The State of Health Care: 5 Health Care Takeaways from the 2015 State of the Union Address

Health care played a starring role in the 2014 State of the Union address, with nine full paragraphs of attention.  In 2015, while taking a backseat to issues like the economy, there were some key takeaways for health care professionals.  Here are five things from the 2015 State of the Union address that may impact the world of health care in 2015 and beyond:

1)    Precision Medicine Initiative “I want the country that eliminated polio and mapped the human genome to deliver a new era of medicine, one that delivers the right treatment at the right time.”

What is precision medicine?  Likely to become a buzzword, it’s an already growing trend in medicine.  You may have heard it described as “individualized” or “personalized,” but the key is treating people based upon their genetic material to identify the most effective approach for that particular patient.

What can we expect from government in terms of supporting the growth of precision medicine?  New funding to subsidize new technology and the testing and approval of drugs.  In The Washington Post’s To Your Health blog, Lenny Bernstein suggests, “Government also might establish databases for all the information yielded by the millions upon millions of genomic tests and other research. Think of what we might be able to learn when researchers can compare all that information and recognize patterns. And government might be the one place where all those samples can be stored.”

2)    ACA linked to economic recovery “In the past year alone, about 10 million uninsured Americans finally gained the security of health coverage.”

Say what you will about the Patient Protection and Affordable Care Act, and not much was said in the 2015 address compared with 2014, but the President linked ACA with “the fastest economic growth in over a decade, our deficits cut by two-thirds, a stock market that has doubled, and healthcare inflation at its lowest rate in fifty years.”

This does not change the fact that there are several upcoming challenges to ACA:

3)    Paid sick leave and paid maternity leave – “Today, we’re the only advanced country on earth that doesn’t guarantee paid sick leave or paid maternity leave to our workers.”

In November, Massachusetts became the third state to guarantee paid sick days for workers.  Starting on July 15, 2015, employers will have to provide their workers with one hour of paid sick time for every 30 hours they work, to be capped at 40 hours of leave for the year.  We now may see something similar coming from Washington. The greatest impact will be in food and retail, where 39 percent of employees are not guaranteed sick days.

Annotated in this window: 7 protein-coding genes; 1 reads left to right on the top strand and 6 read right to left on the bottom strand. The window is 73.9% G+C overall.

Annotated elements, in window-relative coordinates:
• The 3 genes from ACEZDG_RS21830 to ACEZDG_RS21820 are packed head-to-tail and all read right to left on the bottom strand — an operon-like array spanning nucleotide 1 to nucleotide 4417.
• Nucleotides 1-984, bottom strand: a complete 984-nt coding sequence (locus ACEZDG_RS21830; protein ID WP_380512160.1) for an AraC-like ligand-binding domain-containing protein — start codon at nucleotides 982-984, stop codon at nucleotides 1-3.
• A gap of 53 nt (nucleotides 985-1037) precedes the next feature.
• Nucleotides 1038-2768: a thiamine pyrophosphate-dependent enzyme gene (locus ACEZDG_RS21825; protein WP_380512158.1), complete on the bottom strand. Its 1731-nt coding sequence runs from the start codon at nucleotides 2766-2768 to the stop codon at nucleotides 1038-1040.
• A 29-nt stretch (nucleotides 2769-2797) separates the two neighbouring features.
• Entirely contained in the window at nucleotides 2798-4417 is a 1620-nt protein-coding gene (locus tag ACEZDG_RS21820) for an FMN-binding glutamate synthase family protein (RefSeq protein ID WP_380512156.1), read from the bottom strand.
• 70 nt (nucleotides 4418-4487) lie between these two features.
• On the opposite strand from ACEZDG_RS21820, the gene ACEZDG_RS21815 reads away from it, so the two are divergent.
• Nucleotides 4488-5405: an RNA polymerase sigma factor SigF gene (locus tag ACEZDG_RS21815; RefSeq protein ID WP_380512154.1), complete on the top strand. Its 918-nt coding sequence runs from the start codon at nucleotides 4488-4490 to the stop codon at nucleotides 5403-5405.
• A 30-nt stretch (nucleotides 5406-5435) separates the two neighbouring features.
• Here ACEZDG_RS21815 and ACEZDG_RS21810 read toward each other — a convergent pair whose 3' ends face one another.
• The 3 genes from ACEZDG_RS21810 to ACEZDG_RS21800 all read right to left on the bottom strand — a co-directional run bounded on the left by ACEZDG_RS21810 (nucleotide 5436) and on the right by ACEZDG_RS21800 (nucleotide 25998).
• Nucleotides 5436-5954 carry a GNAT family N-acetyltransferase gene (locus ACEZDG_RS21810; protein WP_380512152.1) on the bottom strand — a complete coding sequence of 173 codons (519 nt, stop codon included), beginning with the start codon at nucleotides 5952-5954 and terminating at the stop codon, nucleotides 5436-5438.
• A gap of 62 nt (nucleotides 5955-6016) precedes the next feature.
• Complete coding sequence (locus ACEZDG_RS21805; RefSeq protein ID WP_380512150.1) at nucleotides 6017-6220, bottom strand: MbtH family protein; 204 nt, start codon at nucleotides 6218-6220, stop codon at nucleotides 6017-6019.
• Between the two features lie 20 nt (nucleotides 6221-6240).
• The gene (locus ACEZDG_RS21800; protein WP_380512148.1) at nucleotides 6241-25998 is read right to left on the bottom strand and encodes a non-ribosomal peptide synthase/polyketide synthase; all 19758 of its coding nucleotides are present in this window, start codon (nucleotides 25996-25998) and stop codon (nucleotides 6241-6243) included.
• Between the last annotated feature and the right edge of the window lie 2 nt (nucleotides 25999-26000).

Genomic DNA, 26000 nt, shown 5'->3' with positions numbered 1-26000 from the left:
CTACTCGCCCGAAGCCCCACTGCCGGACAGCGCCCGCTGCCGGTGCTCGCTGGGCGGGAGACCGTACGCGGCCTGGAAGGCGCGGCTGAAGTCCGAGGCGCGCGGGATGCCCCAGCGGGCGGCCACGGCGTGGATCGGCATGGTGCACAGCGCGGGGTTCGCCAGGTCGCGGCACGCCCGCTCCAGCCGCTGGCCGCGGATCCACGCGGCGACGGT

4)    Learning lessons from Ebola “The job is not yet done, and the world needs to use this lesson to build a more effective global effort to prevent the spread of future pandemics, invest in smart development and eradicate extreme poverty.”

In fall 2014, it felt like Ebola was spiraling out of control as a global threat.  Thankfully, new cases are now very limited.  While praising U.S. health care workers for their role in halting the spread of Ebola in West Africa, the President also noted that we have work to do to help prevent future pandemics.

5)    Fixing the VA“Already, we’ve made strides towards ensuring that every veteran has access to the highest quality care.”

The 2014 State of the Union address closed by addressing health care for veterans, “We’ll keep slashing that backlog so our veterans receive the benefits they’ve earned, and our wounded warriors receive the health care – including the mental health care – that they need.”  In 2015, the President gave a brief progress report on strides that are being made.  We can expect a continued focus on quality and accountability within the Veterans Health Administration.

What did you think of the health care initiatives highlighted in this year’s State of the Union address?


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